The process to self-sign a certificate is as follows

  1. Change directories to /etc/pki/tls/certs:

# cd /etc/pki/tls/certs

  1. Create a key pair:

# make genkey

umask 77 ; \

/usr/bin/openssl genrsa -des3 1024 >

/etc/pki/tls/private/localhost.key

Generating RSA private key, 1024 bit long modulus

……………++++++

…….++++++

e is 65537 (0x10001)

Enter pass phrase:

Verifying – Enter pass phrase:

The key generated can be found at /etc/pki/tls/private/localhost.key.

  1. Create a certificate signing request to obtain the certificate from the Certificate authority

# make certreq

umask 77 ; \

/usr/bin/openssl req -new -key /etc/pki/tls/private/localhost.key –

out /etc/pki/tls/certs/localhost.csr

Enter pass phrase for /etc/pki/tls/private/localhost.key:

You are about to be asked to enter information that will be

incorporated

Configuring a Web Server 549

into your certificate request.

What you are about to enter is what is called a Distinguished Name or

a DN.

There are quite a few fields but you can leave some blank

For some fields there will be a default value,

If you enter ‘.’, the field will be left blank.

—–

Country Name (2 letter code) [GB]:IN

State or Province Name (full name) [Berkshire]:Maharastra

Locality Name (eg, city) [Newbury]:Navi Mumbai

Organization Name (eg, company) [My Company Ltd]:Epsilons Edu Tech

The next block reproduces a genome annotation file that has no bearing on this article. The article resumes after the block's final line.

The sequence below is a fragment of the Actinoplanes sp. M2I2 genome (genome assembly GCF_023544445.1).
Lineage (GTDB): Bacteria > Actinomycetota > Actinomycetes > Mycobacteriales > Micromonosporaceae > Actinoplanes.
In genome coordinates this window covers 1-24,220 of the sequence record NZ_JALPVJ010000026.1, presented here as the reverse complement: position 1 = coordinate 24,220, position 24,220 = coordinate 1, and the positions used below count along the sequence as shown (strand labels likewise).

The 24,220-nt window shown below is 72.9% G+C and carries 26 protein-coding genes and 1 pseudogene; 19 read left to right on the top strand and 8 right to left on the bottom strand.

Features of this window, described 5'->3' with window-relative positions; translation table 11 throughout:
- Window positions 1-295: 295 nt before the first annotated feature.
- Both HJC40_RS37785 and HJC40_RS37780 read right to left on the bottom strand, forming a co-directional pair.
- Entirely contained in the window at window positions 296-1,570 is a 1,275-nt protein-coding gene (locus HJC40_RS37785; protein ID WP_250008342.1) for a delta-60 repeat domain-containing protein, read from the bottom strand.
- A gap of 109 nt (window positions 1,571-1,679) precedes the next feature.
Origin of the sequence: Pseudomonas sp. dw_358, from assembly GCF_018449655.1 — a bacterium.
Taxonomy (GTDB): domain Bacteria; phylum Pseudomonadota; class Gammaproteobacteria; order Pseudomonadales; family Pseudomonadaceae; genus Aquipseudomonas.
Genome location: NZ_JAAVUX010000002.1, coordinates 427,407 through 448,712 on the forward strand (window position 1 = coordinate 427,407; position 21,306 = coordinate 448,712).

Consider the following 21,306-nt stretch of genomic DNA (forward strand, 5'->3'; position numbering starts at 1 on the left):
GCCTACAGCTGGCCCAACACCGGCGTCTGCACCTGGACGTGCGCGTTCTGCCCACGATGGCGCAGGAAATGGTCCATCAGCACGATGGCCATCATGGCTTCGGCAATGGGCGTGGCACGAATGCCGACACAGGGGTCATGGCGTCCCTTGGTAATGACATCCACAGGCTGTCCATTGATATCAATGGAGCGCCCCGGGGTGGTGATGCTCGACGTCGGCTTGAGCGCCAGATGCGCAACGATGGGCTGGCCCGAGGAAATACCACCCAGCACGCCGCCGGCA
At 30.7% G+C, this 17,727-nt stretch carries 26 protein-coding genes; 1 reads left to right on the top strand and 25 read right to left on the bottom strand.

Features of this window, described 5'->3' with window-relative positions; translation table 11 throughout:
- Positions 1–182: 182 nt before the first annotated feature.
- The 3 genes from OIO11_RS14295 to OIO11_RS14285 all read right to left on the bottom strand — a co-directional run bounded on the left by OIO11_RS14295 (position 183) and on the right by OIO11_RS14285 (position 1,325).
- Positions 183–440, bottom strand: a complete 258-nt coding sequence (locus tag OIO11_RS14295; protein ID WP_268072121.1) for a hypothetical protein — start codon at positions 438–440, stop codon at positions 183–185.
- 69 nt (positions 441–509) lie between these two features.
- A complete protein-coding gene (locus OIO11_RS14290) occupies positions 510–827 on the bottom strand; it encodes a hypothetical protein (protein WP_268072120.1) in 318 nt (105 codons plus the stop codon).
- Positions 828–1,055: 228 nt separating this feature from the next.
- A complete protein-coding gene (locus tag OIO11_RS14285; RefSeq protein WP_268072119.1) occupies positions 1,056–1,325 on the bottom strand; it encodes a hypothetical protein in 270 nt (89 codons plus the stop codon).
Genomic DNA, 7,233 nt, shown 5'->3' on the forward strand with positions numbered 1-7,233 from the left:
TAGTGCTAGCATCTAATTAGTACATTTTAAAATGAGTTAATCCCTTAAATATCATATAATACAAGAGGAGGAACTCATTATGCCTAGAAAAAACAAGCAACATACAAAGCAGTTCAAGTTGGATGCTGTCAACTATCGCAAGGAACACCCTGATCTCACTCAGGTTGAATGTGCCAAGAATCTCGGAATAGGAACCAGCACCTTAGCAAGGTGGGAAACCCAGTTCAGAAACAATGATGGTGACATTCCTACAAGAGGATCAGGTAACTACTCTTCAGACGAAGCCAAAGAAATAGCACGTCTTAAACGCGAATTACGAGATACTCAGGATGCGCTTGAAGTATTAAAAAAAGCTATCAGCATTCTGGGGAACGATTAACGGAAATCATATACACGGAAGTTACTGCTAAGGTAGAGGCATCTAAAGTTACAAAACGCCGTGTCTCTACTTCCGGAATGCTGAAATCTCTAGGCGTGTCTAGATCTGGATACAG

Organizational Unit Name (eg, section) []:Linux

Common Name (eg, your name or your server’s hostname)

[]:blahblah.foo.com

Email Address []:blahblah @foo.com

Please enter the following ‘extra’ attributes

to be sent with your certificate request

A challenge password []:bubba

An optional company name []:

The resulting file will be created in /etc/pki/tls/certs/localhost .csr. A certificate signing request (CSR) is used to send a request to a CA to generate a CA-signed certificate  to install on the Web server.

  1. Create the self-signed certificate:

# make testcert

umask 77 ; \

/usr/bin/openssl req -new -key etc/pki/tls/private/localhost.key -out

/etc/pki/tls/certs/localhost.crt

Enter pass phrase for /etc/pki/tls/private/localhost.key:

You are about to be asked to enter information that will be

incorporated

into your certificate request.

What you are about to enter is what is called a Distinguished Name or

a DN.

There are quite a few fields but you can leave some blank

For some fields there will be a default value,

If you enter ‘.’, the field will be left blank.

—–

Enter the details here

You can find the newly created certificate in /etc/pki/tls/certs /localhost.crt. The Apache configuration looks for the certificate in this location, so there is no need to install the certificate.

One last thing to do is to restart the Apache server for the configuration to come at play.

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Denish Patel

Thanks alot for such enlightening efforts you are making to help us go on professional development and be intruduced to international education.

Comments
  • Mahantesh Gurav says:
    25/10/2017

    I am glad to know about the jargons of online learning. It would be a bit of a minefield if you did not get it explained to you.